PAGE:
Henry Livingston, Jr.


Mayor James Duane and Mary Livingston

The 20th Century Biographical Dictionary of Notable Americans

Mayor James Duane
(6 Feb 1733, NYC)
(1 Feb 1797, Schenectady NY)
+ Mary Livingston
(29 Oct 1738)
(6 May 1821)
(daughter of Robert Livingston, 3rd Lord of the Manor)

Maria Duane (married William North)
James Chatham Duane (married Mary Ann Bowers)

The 20th Century Biographical Dictionary of Notable Americans
Duane, James, jurist, was born in New York city, Feb. 6, 1733; third son of Anthony and Althea (Ketaltas) Duane. Anthony Duane, a native of County Galway, Ireland, and an officer in the British navy, resigned after being stationed in New York, and returned there to make the city his home. He married as his second wife Althea Ketaltas, the daughter of a leading merchant of the city. She died in 1736 and he was married in 1741 to the widow of Thomas Lynch of Flushing, N.Y. He died Aug. 14, 1747. His son James was educated for the law in the office of James Alexander and was admitted an attorney, Aug. 3, 1754. He was married Oct. 21, 1759, to Mary, eldest daughter of Robert Livingston, proprietor of the Livingston manor on the Hudson river. He inherited from his father valuable property, including a tract of 6000 acres of land in the wilderness west of Albany, N.Y., afterward Duanesburg, Schenectady county. He also purchased 64,000 acres of land in the New Hampshire grant, now a part of Vermont, which he supposed to be a portion of the province of New York, and of which he could never gain possession. In 1774 he was a member of the active committees organized in New York city to oppose British encroachments and he was elected to the Continental congress of that year. In April, 1775, he was a delegate to the New York provincial congress and again from June, 1776, to April, 1777. He was again chosen by that body to the Continental congress and continued a delegate in regular attendance, 1774-84, meanwhile removing his family from New York city to Livingston manor for safety. He at first favored the uniting of the colonies under a president appointed by the king, with congress bound by the acts of parliament. He also opposed the Declaration of Independence, and sought to defer its adoption, hoping to avoid final separation. With John Jay and Peter Van Schaeck he was in favor of conciliation. He however signed the articles of confederation for New York with Francis Lewis, William Duet and Gouverneur Morris in 1771. He took possession of his large estates in New York city upon the evacuation of the place by the British troops, Nov. 25, 1783, and made his home on his farm of twenty acres, afterward Gramercy Park. The same year he was elected a state senator, serving 1782-85, and again, 1789-90. On Feb. 5, 1784, he was appointed by Governor Clinton mayor of New York and held the office for nearly six years. He was a member of the council and of the convention of 1788. President Washington appointed him U.S. district judge of New York in 1789 and he continued on the bench for five years. His failing health compelled him to resign in 1794, and he erected a house at Duanesburg, but did not live to see it completed. He died in Schenectady, N.Y., Feb. 1, 1797.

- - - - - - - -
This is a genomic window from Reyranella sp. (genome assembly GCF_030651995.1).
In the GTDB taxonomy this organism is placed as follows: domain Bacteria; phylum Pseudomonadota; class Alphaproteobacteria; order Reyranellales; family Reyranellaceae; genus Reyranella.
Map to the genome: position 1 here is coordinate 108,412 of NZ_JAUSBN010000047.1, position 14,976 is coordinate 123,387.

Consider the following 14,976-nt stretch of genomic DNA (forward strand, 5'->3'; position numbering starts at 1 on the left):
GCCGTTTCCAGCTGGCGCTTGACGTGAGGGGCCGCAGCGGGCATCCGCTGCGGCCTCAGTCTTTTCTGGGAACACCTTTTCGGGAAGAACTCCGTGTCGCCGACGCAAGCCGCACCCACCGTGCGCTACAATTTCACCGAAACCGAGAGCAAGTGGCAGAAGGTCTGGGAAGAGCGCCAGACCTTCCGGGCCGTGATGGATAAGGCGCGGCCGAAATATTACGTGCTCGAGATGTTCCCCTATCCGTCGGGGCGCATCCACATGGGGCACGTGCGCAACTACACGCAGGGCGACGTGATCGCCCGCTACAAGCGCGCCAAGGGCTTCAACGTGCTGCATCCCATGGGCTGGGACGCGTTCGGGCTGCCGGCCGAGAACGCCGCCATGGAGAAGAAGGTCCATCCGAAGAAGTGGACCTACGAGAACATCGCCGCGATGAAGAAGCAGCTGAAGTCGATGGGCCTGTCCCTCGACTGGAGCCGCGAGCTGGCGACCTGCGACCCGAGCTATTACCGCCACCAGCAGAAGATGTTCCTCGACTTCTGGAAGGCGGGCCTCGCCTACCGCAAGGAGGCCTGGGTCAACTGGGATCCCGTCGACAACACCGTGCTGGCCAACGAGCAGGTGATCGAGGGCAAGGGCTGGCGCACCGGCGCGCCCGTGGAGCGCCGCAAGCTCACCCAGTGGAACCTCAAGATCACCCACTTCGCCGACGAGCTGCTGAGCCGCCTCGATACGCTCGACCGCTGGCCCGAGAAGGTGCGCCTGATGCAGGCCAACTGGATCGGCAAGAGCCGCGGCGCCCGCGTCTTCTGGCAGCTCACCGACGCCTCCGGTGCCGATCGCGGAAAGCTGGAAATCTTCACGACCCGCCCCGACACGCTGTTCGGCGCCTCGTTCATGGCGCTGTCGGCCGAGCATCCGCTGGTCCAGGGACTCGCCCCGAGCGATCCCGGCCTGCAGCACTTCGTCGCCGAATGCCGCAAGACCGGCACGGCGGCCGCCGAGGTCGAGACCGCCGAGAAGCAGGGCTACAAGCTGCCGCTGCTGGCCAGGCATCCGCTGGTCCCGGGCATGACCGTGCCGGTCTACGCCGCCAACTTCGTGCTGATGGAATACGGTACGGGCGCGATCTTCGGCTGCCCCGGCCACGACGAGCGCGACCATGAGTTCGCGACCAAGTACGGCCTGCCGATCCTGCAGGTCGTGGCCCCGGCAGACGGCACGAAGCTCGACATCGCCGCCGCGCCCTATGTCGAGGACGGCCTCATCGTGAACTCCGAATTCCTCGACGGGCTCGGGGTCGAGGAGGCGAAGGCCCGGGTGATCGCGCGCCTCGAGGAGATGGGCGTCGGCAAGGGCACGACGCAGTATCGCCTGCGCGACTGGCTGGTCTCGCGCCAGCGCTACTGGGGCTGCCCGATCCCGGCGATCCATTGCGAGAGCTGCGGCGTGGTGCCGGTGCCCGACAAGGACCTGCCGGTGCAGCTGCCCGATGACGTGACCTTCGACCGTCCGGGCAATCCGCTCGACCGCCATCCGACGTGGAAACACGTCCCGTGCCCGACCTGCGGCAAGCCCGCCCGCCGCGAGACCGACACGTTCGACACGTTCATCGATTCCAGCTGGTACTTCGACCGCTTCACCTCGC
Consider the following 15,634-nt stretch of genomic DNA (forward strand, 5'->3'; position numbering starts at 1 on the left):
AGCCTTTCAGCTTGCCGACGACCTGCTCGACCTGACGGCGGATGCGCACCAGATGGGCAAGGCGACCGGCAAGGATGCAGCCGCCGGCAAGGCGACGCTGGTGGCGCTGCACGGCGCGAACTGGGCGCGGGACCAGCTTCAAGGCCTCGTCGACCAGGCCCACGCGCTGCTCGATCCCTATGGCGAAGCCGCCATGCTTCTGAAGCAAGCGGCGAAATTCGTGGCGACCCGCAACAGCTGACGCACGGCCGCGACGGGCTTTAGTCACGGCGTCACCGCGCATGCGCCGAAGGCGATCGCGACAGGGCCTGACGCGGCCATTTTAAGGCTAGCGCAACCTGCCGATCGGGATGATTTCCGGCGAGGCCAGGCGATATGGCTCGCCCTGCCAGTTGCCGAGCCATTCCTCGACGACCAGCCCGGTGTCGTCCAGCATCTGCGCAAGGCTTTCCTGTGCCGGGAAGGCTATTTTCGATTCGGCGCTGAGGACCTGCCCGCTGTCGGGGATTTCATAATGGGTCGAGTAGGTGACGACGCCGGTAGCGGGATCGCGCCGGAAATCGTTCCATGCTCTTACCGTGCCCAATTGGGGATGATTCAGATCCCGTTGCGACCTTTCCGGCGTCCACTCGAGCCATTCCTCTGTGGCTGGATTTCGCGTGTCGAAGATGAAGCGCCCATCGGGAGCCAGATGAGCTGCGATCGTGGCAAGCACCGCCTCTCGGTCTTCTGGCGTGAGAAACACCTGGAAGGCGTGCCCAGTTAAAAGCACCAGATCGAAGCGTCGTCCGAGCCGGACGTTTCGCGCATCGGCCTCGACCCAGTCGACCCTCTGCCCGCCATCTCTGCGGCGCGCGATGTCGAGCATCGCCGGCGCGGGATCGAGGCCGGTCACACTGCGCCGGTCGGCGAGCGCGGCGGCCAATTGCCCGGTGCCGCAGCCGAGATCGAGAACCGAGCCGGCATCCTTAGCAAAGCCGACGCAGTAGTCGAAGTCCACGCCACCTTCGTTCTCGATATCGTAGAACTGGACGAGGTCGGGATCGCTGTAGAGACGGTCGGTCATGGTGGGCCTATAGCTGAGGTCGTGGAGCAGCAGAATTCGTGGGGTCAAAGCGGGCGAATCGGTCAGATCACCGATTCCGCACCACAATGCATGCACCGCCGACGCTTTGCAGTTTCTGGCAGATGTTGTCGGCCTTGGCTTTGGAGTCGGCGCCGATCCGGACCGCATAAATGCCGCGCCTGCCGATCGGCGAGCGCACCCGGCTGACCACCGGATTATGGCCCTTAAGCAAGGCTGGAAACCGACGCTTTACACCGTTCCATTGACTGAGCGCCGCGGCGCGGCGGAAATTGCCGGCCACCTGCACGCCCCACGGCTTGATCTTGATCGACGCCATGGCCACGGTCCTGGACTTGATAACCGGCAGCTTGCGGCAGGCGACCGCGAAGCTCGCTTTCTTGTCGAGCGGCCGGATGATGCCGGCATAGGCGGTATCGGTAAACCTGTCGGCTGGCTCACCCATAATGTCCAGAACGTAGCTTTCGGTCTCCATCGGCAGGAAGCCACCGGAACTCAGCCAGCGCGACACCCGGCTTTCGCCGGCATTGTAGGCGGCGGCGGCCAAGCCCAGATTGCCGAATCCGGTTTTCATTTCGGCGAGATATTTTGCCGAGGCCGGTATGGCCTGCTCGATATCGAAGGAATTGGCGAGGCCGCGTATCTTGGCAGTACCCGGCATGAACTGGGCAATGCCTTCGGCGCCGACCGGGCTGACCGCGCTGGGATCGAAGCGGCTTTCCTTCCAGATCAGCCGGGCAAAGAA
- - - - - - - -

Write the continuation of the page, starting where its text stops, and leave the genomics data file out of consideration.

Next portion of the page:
All Henry Livingston's Poetry,     All Clement Moore's Poetry     Historical Articles About Authorship

Many Ways to Read Henry Livingston's Poetry

Arguments,   Smoking Gun?,   Reindeer Names,   First Publication,   Early Variants  
Timeline Summary,   Witness Letters,   Quest to Prove Authorship,   Scholars,   Fiction  

   Book,   Slideshow,   Xmas,   Writing,   The Man,   Work,   Illos,   Music,   Genealogy,   Bios,   History,   Games  

Henry's Home

Mary's Home

IME logo Copyright © 2003, InterMedia Enterprises